Studies in Florida and North Carolina show that dense urban development pays off for local governments. Big-box retail doesn’t.
At a time when local governments are struggling financially, two studies — one in Sarasota County, Florida, the other in Asheville, North Carolina — suggest that one of the best fiscal remedies is dense, mixed-use development.
The studies, by Public Interest Projects, a real estate development firm in downtown Asheville, show that on a per-acre basis, sprawling single-use developments such as big-box stores do a poor job of providing governments with needed tax revenue. Dense, mixed-use development, usually downtown or adjacent to transit, is financially much more beneficial.
Peter Katz, director of smart growth/urban planning for Sarasota County, commissioned J. Patrick Whalen Jr. and Joseph Minicozzi of Public Interest Projects to analyze how much property tax is produced per acre by various kinds of development. Looking at specific properties — from high-rise buildings in the City of Sarasota’s downtown to big-box stores and shopping malls across the county — the researchers discovered that dense, mixed-use urban development is far superior.
From a tax revenue-per-acre (versus per lot or per household) perspective, the properties that are typically occupied by retailers like Walmart, Costco, and Sam’s Club turn out to be very disappointing. They generate about $8,350 per acre — “maybe $150 to $200 more per acre per year than single-family houses in the city like mine,” Katz says.
The county’s premier mall, Westfield Southgate, anchored by Macy’s, Dillard’s, and Saks Fifth Avenue, was found to produce almost $22,000 per acre — nearly three times as much as a big-box center. “This is not surprising, given that it’s a higher-quality building in a better, close-in location (actually within the City of Sarasota),” Katz notes.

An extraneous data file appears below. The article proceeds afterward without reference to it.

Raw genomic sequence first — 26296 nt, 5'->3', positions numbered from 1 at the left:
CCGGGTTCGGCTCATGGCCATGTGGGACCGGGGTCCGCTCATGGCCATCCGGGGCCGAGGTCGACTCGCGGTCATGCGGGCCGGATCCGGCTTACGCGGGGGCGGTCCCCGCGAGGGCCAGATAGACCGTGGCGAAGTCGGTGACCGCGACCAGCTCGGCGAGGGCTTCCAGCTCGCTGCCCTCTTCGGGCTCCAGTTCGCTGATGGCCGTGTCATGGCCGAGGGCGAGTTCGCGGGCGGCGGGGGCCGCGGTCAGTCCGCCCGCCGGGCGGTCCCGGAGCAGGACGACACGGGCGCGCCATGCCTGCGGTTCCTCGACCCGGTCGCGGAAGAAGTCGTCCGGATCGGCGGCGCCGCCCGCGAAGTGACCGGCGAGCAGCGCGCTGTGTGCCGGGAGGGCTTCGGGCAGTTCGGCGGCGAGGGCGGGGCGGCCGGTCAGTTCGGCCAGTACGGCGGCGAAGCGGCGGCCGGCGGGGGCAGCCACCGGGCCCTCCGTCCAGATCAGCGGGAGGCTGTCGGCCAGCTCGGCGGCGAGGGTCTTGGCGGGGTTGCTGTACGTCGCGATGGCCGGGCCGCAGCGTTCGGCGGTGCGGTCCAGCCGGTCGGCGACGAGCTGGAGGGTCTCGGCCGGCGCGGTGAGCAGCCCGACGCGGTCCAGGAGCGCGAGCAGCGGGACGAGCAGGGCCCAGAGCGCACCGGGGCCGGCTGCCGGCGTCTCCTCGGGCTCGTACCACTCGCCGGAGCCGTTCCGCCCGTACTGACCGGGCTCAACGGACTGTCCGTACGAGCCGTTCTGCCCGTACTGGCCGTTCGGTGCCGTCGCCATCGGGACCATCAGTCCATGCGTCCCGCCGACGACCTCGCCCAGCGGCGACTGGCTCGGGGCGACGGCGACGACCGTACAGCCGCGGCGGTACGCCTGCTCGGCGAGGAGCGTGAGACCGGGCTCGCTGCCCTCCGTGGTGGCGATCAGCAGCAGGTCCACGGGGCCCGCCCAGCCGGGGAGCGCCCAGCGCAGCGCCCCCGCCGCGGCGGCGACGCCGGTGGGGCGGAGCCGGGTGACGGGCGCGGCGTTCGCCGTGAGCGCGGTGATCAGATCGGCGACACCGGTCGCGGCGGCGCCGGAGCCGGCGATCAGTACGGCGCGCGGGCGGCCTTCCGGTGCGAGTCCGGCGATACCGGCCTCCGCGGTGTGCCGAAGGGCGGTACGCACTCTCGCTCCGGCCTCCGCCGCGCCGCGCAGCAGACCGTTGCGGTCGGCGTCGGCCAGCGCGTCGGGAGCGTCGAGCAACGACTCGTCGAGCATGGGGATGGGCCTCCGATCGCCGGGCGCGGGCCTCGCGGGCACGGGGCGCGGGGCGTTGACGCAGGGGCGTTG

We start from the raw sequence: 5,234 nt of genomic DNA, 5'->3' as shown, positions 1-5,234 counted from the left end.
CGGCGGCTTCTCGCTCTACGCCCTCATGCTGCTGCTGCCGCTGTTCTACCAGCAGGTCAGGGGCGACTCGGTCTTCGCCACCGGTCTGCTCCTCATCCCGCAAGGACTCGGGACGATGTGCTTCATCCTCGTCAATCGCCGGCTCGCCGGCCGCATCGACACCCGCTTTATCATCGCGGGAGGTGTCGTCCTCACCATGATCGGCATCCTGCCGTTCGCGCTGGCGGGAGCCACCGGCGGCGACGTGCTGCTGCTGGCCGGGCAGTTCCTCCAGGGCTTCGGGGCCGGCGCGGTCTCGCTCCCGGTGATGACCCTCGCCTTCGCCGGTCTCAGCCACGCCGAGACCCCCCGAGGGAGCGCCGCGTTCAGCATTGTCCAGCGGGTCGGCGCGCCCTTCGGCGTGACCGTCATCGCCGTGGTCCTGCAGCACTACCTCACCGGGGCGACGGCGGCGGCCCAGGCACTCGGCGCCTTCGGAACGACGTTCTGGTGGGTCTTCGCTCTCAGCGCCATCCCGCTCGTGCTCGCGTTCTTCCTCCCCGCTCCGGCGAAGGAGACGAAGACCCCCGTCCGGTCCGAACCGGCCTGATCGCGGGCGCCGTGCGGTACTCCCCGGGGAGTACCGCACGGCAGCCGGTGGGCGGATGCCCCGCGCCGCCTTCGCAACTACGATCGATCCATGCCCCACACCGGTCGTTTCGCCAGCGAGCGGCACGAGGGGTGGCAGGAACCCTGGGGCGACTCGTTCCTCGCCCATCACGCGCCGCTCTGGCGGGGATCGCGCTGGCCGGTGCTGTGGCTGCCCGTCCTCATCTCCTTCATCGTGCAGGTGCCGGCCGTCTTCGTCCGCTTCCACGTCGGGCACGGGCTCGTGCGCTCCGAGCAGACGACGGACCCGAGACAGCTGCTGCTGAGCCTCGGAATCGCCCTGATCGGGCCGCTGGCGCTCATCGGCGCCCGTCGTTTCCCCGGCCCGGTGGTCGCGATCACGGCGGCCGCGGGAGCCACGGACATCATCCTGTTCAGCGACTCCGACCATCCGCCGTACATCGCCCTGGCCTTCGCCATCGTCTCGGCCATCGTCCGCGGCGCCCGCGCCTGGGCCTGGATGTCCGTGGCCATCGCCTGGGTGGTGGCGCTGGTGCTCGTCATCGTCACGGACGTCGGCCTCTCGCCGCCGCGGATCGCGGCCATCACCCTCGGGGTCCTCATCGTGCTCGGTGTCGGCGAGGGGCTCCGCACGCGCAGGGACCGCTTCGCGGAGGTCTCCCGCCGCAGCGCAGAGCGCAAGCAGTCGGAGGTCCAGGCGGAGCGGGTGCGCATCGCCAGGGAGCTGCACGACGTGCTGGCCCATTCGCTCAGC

Yet even a top-of-the-line mall pales in comparison to the per-acre revenue obtainable from dense urban development. A 17-story mixed-use building occupying .75 acres on Main Street downtown generates $1.01 million annually in city and county taxes, according to Katz. That building, completed in May 2007, which has retail in its base, several floors of offices, and then condominiums in the upper levels, produces $1.2 million per acre in county property taxes alone. “It would take about 145 acres of Walmarts — or five of them, to be precise — to equal the contribution of that one downtown building,” says Katz.
“Even a mid-rise mixed-use building — about seven to nine Stories — in the downtown brings in a healthy amount per year, from the mid-$500,000s to just under $800,000,” he says. “Low-rise construction — just two or three stories, with housing or offices over retail — the kind of ‘town center’ redevelopment now replacing many older suburban shopping areas, can bring in around $70-90,000 per acre. The high end of that range is more than four times that of the county’s highest earning mall,” Katz emphasizes.